Urban Cinefile
"I think the Australian film industry is a vital one, and always has been"  -Cate Blanchett
 The World of Film in Australia - on the Internet Updated Tuesday September 15, 2020 

Printable page PRINTABLE PAGE



Retired music teachers Georges (Jean-Louis Trintignan) and Anne (Emmanuelle Riva) are in their eighties. Their daughter Eva (Isabelle Huppert), who is also a musician, lives abroad with her family. When Anne's health deteriorates, the couple's bond of love is severely tested.

Review by Andrew L. Urban:
My review is categorized as 'favourable' not because I enjoyed the film (that's not Michael Haneke's intent) but because I recognise what he is trying to say and that he says it with a unique cinematic voice. The subject of ageing and the challenges for sufferers and family of serious, debilitating illness in old age is entirely relevant, valid and timely, but it's as if Haneke has just found out about ageing. He doesn't use music in his films (except where appropriate as source music or something the characters do) but if he did, I'd suggest he could have reworded that old standard whose lyrics go, I Just Found Out About Love - and I Like It, to I Just Found Out About Age - and I Hate it.

The theme has been repeatedly dealt with in cinema and is a permanent item on today's arts menu. Haneke presents the subject with as much extended, confronting display of it as possible, to drive the point home. The Cannes festival encourages him relentlessly, inviting him back again and again, the juries pressing awards on him (the 2012 Palme d'Or for this) and serious film commentators, academics and bloggers proclaim his genius. He is certainly unique and his cinema is there to make us uncomfortable. Nothing wrong with that of course, artists are supposed to. My reservations with Amour are to do with the fact that it is rather too obvious - in some respects - and too opaque or oblique in others.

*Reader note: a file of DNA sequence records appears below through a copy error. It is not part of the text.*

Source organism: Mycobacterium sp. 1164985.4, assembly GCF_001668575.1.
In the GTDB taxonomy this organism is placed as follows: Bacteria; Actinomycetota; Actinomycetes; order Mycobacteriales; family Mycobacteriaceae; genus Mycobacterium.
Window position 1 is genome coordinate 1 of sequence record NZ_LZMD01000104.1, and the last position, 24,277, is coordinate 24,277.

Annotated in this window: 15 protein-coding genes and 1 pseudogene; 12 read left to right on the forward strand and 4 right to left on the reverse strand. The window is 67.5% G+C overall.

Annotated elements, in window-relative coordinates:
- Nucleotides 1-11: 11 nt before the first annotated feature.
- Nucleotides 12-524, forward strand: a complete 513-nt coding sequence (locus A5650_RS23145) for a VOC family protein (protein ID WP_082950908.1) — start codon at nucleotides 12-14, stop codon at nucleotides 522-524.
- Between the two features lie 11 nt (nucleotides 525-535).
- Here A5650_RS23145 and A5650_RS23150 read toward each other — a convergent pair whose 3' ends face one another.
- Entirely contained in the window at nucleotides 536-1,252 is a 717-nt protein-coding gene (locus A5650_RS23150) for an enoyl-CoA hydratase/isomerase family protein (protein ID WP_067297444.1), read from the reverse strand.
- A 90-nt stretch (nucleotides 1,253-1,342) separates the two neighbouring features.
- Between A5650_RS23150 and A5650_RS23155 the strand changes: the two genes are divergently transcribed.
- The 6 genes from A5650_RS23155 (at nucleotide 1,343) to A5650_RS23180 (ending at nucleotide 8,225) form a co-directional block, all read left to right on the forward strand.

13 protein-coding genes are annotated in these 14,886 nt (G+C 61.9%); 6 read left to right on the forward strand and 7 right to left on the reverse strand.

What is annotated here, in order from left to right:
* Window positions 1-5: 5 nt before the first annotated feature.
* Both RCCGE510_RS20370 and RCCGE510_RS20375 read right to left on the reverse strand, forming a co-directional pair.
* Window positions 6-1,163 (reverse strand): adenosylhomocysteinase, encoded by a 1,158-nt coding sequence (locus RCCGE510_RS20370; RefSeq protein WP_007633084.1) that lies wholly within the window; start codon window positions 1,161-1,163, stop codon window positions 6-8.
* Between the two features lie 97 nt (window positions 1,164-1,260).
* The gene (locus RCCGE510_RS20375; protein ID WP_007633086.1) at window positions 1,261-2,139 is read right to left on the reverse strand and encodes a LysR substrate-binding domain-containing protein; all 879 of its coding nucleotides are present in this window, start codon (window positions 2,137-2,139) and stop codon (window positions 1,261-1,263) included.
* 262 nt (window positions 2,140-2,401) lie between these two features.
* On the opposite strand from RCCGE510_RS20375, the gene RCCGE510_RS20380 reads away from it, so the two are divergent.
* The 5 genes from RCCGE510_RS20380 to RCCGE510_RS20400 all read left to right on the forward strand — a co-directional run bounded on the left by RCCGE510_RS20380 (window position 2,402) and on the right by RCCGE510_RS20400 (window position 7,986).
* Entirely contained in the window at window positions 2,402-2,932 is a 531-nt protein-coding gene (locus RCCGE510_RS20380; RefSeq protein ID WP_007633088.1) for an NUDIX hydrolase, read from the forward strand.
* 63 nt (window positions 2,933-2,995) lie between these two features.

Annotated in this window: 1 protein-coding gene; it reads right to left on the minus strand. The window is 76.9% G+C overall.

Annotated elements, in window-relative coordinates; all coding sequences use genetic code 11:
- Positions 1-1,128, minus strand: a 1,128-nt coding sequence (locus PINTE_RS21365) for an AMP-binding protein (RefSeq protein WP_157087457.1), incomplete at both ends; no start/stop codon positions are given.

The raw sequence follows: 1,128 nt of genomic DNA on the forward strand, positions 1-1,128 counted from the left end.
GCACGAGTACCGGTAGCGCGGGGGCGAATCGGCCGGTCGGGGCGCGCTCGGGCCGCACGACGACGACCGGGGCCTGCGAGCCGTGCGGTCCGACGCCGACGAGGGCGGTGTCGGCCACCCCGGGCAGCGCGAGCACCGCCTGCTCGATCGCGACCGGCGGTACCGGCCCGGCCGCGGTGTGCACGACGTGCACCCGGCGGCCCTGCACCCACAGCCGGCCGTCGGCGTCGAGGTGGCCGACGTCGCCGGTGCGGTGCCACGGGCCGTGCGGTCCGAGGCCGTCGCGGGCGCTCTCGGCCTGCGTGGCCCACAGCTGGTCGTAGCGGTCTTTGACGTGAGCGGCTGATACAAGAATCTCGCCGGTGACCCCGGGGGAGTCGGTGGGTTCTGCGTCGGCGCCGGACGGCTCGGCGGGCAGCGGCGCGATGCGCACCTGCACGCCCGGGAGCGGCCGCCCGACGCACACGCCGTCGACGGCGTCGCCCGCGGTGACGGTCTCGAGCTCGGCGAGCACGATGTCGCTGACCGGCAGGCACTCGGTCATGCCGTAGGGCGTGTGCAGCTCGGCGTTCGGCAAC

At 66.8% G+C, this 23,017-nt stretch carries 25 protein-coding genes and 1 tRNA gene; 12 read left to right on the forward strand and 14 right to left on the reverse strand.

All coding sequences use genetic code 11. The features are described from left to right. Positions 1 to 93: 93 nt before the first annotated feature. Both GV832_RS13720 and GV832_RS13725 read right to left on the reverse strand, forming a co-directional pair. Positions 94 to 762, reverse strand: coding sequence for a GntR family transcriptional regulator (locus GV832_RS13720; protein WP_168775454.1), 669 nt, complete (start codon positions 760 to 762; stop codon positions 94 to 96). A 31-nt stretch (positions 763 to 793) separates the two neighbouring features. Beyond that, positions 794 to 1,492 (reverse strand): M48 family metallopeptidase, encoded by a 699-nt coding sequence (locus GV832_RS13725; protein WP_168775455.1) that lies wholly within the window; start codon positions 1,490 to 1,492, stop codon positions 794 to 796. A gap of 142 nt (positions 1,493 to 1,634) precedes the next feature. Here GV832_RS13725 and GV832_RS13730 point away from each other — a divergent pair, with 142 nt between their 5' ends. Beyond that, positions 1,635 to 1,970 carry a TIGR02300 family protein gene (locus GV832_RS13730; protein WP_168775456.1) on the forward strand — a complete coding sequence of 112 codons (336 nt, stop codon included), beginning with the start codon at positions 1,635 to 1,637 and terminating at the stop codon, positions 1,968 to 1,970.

Of course, you could say it is part of his art to dress up his essay in a complex form, but I don't buy that. I admire his bravery in filming scenes well beyond their expositionary need to make us see, not just look at the content, even contemplate. The camera is often cemented still, as if abandoned; but Haneke isn't trying to clarify with this device, he's trying to hide his purpose.

Ageing actor Jean Louis Trintignan and actress Emmanuelle Riva give their all to challenging, soul destroying roles, as a couple whose love is as gnarled as old vines that twist and twirl around each other in eternal bondage.

Haneke's painstaking (and paingiving) style is to deconstruct their decaying lives, exploring every crumb in close up; we are witness to the full horror of a husband caring for a wife mentally disappearing before his eyes. There's nothing in this film that doesn't happen all over the world every day; it usually happens in private, and the suffering of all concerned - while subconsciously shared with humanity - is familiar to most of us. What do we learn, what light does this shine on those awful experiences? What new things do we learn of love ... amour?

In the end, ironically, Haneke hides the final, inevitable act so that he can close with a calm, still frame of an apartment now empty except for the residue of their amour.

Review by Louise Keller: